How exactly the chefs dish up such a vibrant grass-green color is something of a hidden secret, though copious amounts of spinach and green tea are likely involved.
In any case, the specialty here is the traditional brews, which pack a punch when added to the soup, says Ten Ren spokesperson Irene Xie.
Sweet and sour
Location: 南南一村 (Taipei and Taoyuan)
Sweet, sour, and fruity—those are the flavors that Lin Qihuang is striving for at his beef noodle shop in Taiwan. The trick? A healthy dose of tomatoes soaked in sour plum juice.
“Typically, most beef noodle soups have a salty, heavy, spicy flavor,” Lin says. “It masks the taste of the ingredients itself.”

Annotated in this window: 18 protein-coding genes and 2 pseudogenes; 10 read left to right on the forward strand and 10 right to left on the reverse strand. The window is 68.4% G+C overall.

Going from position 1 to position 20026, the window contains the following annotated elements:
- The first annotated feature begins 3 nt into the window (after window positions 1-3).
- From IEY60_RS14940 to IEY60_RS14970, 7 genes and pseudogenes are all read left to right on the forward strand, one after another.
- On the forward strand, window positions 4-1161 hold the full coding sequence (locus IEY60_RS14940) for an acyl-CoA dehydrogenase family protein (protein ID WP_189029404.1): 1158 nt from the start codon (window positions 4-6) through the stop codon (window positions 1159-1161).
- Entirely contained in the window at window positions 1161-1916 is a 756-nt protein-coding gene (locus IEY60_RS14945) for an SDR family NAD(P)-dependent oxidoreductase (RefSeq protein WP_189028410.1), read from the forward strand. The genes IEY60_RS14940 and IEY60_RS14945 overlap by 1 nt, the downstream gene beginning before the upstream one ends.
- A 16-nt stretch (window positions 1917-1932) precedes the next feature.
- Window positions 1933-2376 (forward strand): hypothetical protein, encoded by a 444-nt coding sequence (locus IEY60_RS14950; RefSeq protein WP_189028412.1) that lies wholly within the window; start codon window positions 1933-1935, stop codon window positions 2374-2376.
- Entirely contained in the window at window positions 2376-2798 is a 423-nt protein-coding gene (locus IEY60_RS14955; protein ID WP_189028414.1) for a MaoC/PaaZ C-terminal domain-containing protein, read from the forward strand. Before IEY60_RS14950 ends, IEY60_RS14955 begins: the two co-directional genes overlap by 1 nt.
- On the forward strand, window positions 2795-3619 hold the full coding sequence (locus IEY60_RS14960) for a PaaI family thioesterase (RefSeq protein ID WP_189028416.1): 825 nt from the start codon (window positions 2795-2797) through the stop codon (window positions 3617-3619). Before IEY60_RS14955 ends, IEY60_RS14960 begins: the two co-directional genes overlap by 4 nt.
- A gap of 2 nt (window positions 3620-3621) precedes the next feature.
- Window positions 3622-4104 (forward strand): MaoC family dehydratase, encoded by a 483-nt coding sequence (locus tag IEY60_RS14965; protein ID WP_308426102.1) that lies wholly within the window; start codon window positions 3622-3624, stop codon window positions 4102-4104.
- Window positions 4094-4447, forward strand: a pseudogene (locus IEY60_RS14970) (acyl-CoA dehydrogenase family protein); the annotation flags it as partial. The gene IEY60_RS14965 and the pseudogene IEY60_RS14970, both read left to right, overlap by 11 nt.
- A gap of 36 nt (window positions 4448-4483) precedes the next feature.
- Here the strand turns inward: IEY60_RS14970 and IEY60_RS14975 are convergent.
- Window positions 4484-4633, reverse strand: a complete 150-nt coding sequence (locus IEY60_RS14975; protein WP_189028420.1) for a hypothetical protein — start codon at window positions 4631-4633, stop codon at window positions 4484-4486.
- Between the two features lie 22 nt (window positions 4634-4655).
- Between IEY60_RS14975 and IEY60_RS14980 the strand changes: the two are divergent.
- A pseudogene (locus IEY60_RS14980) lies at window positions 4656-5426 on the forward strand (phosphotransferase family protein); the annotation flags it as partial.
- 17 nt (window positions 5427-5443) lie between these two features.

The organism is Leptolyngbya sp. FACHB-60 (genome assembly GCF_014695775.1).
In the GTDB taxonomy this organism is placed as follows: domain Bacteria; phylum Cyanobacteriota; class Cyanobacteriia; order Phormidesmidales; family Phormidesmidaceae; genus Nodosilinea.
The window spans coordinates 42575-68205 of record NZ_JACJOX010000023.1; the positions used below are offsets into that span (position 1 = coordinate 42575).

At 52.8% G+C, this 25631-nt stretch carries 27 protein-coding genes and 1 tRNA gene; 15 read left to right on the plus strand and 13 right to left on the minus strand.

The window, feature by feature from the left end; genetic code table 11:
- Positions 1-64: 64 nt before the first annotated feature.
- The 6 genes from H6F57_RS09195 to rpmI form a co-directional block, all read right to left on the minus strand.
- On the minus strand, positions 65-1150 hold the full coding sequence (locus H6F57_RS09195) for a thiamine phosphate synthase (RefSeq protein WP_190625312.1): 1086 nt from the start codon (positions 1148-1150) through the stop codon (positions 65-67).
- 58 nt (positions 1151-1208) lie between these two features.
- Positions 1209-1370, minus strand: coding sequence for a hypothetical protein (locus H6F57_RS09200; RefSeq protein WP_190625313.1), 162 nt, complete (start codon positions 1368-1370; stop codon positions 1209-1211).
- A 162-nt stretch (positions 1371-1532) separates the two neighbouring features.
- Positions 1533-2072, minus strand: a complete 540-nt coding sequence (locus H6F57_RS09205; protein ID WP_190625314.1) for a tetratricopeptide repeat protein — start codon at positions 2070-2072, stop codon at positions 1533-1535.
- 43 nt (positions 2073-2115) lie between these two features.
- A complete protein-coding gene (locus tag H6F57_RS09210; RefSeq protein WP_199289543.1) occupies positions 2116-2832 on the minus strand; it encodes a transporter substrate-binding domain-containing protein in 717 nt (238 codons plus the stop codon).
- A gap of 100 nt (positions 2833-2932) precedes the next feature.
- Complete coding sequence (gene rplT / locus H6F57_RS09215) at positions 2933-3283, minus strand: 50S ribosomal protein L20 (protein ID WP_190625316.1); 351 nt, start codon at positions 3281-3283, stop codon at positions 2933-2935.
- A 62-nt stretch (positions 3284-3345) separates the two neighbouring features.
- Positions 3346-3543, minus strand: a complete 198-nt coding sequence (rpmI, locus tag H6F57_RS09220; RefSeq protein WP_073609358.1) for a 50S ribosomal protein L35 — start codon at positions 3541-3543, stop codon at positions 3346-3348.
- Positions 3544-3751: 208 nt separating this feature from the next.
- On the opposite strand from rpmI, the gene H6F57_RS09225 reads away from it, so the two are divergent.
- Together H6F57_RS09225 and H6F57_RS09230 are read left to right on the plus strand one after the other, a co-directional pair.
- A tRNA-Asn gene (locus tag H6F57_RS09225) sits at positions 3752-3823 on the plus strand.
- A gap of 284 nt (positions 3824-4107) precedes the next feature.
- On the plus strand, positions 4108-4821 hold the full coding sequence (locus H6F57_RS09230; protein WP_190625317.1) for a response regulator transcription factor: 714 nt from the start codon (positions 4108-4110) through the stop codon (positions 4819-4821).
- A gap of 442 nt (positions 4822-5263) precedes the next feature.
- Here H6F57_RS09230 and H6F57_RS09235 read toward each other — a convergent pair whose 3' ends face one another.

Which is why Lin throws in a hefty amount of beef tomatoes soaked in sour perilla plum juice. It’s accompanied by carrots, radish, American sirloin, and Okayama spicy bean paste. The combination makes for a sweet and sour soup that soothes the throat.
His shop’s knife-cut noodles are also kneaded by hand and then slivered off a block of dough by a flat piece of metal right before it comes to your table. The final product is a tangy bowl of springy, serrated noodles that offers more resistance to the bite than most clean-edged, machine-cut noodles.
During strawberry season, which runs from December to April in Taiwan, Lin also makes a beef noodle soup with strawberry tomatoes.